Asana is a project management software that allows teams to coordinate their workflow in real time. In 2015, they took on a massive redesign of their website. This redesign would impact everything from their brand identity to marketing and their product’s functionality, so there was a great deal riding on the project. To reduce risk, they took an iterative approach to the redesign, experimenting on the various elements over a period of ten months. By the time their process had ended and they were ready for launch, Asana had experimented on over 50% of the website’s new form and functionality.
In a project with this kind of scope and impact, QA is particularly important. Ensuring that the site or app runs and looks the way you want it to and that your experiment is collecting all the relevant data before it launches will help you feel confident in your results. A solid QA approach will give you feedback that will allow you to accurately iterate to other experiments and build the best redesign possible, because you’ll have hard data that will back up each phase of the process.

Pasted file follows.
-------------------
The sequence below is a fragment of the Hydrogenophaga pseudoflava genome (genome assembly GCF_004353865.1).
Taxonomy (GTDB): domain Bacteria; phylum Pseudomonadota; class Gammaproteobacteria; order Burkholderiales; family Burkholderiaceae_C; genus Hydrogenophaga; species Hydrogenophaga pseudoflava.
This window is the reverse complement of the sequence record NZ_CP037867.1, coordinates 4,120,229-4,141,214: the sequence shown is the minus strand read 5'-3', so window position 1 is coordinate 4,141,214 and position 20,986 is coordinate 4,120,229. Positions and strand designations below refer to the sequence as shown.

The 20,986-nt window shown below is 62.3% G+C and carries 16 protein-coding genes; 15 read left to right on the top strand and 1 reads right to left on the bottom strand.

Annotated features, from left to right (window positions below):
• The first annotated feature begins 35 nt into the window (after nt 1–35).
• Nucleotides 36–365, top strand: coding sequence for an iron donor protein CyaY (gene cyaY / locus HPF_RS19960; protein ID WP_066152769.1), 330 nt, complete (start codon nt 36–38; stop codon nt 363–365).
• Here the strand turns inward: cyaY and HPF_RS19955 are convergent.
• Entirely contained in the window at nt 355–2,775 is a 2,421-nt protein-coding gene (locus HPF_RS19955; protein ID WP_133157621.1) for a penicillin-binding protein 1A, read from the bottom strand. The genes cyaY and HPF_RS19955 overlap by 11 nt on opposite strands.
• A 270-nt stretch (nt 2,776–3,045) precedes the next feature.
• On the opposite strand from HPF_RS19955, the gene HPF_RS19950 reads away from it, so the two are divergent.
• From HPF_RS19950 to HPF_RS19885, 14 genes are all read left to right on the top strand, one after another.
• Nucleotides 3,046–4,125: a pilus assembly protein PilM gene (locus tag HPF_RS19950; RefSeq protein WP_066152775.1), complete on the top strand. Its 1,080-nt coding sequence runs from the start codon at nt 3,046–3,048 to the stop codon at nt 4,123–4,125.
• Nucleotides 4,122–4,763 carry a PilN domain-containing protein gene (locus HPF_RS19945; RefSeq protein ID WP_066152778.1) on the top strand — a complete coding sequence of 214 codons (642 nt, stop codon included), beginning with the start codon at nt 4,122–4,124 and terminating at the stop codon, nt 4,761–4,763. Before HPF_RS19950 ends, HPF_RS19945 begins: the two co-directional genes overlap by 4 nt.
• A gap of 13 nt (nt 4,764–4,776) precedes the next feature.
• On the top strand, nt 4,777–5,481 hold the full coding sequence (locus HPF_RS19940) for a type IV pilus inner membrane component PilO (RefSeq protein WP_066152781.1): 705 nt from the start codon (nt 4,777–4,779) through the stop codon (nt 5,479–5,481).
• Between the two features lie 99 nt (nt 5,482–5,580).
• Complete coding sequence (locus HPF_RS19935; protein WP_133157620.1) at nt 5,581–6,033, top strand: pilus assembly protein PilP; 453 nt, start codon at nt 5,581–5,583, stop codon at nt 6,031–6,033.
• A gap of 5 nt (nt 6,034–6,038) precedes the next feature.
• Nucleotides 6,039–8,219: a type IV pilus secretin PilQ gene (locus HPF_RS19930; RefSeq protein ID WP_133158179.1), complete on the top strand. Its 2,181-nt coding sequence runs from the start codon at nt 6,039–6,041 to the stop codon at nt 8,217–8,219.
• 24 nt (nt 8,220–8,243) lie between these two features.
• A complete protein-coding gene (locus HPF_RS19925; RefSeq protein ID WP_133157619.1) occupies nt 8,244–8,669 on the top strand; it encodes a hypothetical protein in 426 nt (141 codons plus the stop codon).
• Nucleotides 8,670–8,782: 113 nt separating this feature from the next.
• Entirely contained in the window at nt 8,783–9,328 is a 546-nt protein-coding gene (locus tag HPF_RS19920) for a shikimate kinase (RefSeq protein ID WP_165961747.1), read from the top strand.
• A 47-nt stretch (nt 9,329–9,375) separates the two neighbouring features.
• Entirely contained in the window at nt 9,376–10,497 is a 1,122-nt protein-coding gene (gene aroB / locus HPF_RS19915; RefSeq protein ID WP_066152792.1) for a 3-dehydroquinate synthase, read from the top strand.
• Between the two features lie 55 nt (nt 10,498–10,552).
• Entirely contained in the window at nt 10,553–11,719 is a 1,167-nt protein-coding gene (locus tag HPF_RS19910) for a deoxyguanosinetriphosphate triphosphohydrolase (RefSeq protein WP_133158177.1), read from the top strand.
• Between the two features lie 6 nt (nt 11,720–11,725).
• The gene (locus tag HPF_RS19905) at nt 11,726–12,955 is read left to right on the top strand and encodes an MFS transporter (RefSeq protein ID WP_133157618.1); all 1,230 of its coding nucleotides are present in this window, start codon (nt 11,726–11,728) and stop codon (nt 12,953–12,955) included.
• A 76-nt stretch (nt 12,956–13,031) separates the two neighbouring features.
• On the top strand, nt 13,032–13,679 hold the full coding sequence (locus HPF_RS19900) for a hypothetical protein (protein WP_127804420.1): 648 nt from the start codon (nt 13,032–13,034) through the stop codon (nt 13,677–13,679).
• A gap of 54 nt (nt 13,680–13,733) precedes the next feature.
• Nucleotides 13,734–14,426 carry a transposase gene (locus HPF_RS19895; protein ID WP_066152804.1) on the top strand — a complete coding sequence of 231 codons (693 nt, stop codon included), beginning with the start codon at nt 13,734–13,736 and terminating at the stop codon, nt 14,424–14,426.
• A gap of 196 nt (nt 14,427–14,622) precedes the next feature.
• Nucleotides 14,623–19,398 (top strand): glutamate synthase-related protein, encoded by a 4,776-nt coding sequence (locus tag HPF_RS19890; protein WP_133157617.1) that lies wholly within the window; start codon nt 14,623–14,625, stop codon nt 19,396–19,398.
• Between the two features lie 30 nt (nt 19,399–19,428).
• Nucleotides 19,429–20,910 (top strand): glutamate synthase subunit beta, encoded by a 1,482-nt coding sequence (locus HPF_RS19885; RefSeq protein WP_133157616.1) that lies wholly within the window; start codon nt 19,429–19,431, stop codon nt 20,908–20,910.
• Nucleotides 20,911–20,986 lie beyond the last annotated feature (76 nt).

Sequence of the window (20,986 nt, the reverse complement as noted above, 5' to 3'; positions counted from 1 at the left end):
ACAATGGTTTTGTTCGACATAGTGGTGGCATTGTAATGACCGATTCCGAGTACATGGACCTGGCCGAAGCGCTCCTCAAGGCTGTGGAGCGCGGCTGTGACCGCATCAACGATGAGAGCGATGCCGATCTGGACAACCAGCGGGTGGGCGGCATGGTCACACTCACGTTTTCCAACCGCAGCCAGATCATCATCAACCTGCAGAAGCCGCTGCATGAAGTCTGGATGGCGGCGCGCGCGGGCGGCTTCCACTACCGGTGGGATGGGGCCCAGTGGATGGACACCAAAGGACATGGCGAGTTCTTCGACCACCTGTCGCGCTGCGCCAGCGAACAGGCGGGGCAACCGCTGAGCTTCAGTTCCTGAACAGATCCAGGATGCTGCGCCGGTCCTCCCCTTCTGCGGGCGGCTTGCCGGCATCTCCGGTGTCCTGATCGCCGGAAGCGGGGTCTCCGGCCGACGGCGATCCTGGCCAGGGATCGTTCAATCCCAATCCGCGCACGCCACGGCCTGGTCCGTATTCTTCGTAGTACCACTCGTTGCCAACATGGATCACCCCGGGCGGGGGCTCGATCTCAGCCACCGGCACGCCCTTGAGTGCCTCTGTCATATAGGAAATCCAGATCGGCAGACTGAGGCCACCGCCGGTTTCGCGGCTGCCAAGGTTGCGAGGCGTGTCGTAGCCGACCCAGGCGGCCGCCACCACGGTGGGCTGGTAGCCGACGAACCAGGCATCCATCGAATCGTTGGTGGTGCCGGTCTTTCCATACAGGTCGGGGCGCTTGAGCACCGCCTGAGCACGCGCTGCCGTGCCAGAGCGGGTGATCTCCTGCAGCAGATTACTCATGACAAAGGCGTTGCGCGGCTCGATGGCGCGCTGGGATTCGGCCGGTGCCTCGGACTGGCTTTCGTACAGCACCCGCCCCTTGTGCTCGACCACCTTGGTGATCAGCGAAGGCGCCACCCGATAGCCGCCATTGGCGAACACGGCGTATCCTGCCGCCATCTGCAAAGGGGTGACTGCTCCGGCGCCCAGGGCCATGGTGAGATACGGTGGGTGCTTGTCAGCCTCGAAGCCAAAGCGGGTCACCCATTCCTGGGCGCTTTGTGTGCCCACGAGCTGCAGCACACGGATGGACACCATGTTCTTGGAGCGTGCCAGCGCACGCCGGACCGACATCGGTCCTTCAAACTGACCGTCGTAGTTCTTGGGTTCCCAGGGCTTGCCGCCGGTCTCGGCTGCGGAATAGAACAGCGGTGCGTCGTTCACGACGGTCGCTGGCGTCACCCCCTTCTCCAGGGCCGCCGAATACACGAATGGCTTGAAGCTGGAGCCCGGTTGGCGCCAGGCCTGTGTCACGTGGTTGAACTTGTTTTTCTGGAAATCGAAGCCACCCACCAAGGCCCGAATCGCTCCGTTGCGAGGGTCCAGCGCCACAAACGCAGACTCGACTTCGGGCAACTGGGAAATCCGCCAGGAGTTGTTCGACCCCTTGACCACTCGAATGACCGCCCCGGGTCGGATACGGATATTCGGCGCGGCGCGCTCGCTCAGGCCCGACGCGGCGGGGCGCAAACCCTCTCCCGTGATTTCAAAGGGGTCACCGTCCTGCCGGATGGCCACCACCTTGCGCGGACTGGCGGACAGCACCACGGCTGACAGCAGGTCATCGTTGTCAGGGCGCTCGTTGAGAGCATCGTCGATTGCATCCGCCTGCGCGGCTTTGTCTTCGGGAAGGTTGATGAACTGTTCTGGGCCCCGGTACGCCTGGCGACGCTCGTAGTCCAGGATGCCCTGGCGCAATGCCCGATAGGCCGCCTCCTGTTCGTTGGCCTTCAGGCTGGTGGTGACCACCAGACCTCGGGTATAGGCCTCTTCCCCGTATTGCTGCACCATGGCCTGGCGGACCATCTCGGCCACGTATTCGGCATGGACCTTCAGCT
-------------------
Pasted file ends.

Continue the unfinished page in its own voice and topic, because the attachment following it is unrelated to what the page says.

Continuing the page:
When they rolled out the final product, Asana’s redesigned website was incredibly well-received by users and reviewers in the press. In fact, it was so well-received that launch day of the new design resulted in the largest number of single-day sign-ups in the company’s history.
And what else did experimentation and solid quality assurance do for Asana? It made that launch day significantly easier!. Ashley Kemper, Websites Program Lead for Asana said, “On launch day, we could focus on making sure everything went smoothly and not worry as much about how our metrics would be impacted.”
Can you imagine being that confident about your next website rollout? If you knew you could trust your data, you could rest much easier when you want to execute your next redesign. This course will show you how to design and execute a QA process that will help ensure you’re not tossing and turning the night before your next launch.